As the crew is working full speed right now, preparing for BJM’s World Premiere of Fuel tomorrow night (Nov 2), I thought I would give a big shout out to all the behind the scenes heroes whose modus operandi is truly: The show must go on!

First thing – every theatre is different, possessing its own stage dimensions, sight lines, technical equipment inventory, etc. One of a company TD’s (technical director) primary jobs is to make any show look more or less the same in every theatre it visits. When theatre specifications are similar this involves pretty basic application of available resources. However, when there are substantial differences the TD and their crew have to work magic. The Rebecca Cohn Auditorium is a grand old dame of a hall that has its fair share of particularities: the stage is asymmetrical and relatively shallow for starters, and the number of overhead (light) hanging positions has frustrated more than one visiting company… Suffice to say, this venue challenges pretty well every dance company that finds itself on its surfaces. I visited this morning and pros and cons were being weighed, solutions were being found, the show must go on.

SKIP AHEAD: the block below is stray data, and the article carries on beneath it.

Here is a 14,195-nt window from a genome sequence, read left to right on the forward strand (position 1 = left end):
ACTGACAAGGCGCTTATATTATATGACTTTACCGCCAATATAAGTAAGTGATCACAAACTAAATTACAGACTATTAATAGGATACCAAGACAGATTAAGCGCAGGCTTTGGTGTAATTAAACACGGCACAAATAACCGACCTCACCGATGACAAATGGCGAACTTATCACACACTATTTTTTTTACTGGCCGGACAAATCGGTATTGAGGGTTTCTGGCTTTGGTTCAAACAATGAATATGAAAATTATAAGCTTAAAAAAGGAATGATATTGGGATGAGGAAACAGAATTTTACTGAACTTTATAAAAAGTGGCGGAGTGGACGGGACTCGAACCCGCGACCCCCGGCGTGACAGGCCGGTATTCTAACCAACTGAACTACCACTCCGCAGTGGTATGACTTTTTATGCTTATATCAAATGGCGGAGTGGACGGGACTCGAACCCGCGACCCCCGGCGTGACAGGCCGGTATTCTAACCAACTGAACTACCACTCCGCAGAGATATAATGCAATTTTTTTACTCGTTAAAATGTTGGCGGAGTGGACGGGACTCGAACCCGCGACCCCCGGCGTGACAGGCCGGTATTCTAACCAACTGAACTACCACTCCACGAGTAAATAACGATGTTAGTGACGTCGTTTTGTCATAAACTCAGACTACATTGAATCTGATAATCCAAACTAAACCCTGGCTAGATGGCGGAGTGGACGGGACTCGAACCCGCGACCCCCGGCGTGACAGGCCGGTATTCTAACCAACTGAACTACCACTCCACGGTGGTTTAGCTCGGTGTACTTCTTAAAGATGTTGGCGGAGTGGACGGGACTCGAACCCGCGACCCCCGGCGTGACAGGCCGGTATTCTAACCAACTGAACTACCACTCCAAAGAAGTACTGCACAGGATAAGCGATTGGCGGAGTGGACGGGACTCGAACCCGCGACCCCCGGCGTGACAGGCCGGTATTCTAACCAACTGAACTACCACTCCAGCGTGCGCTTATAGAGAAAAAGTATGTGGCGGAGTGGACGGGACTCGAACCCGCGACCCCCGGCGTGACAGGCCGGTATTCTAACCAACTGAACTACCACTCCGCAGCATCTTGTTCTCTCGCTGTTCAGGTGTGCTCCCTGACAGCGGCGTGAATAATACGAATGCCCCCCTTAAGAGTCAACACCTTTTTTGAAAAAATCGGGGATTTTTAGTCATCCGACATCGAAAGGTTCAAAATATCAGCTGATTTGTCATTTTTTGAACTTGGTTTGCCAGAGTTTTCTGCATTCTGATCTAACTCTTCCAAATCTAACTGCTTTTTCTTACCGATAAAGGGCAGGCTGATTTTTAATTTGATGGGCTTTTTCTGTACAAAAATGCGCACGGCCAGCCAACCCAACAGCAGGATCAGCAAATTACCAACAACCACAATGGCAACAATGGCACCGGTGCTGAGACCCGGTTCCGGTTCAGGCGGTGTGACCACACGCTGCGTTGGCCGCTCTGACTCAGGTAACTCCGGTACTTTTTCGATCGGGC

People were pretty excited by the high jump pits that I delivered. That took some searching… What on earth does a contemporary ballet company need with a pair of high jump pits? A big shout out to LeMarchant/St. Thomas and Westmount Elementary for lending us theirs…

I guess we’ll see tomorrow how it all comes together. Just remember when you’re watching those beautiful dancers: A dedicated crew of technicians worked tirelessly to pull this show together. I applaud their efforts along with the performers.

I had a great visit to Calgary this past week to take part in my very first Fluid Festival. Wow! Great fun in a city that is going through dramatic changes – this classic boom/bust city is booming right now! They’ve just been named Canada’s Cultural Capital for 2012 and there seems to be a steady stream of cultural activity and investment. Fluid is growing rapidly and I give a great big tip o’ the hat to AD/programmer Nicole Mion for her wonderful vision and stout community building skills. Her festival has regularly included international stars as well as a stellar round up of local/regional artists.